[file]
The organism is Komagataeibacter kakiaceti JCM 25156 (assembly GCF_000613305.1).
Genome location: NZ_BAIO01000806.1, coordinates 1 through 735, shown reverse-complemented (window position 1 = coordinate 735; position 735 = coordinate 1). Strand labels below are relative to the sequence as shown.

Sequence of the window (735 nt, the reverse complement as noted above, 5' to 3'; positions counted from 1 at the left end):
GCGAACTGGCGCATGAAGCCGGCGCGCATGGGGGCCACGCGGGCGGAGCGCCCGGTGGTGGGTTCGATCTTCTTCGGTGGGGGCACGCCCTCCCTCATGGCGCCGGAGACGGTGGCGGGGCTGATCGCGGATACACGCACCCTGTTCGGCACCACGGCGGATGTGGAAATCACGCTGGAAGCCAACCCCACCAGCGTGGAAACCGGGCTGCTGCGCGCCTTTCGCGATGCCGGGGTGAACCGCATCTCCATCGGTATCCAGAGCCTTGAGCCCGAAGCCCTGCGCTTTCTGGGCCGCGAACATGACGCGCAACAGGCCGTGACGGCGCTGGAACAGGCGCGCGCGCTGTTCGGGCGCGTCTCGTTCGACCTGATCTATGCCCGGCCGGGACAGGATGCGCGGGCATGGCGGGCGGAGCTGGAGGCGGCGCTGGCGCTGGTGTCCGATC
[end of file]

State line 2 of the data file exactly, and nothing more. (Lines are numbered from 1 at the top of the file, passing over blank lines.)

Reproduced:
Genome location: NZ_BAIO01000806.1, coordinates 1 through 735, shown reverse-complemented (window position 1 = coordinate 735; position 735 = coordinate 1). Strand labels below are relative to the sequence as shown.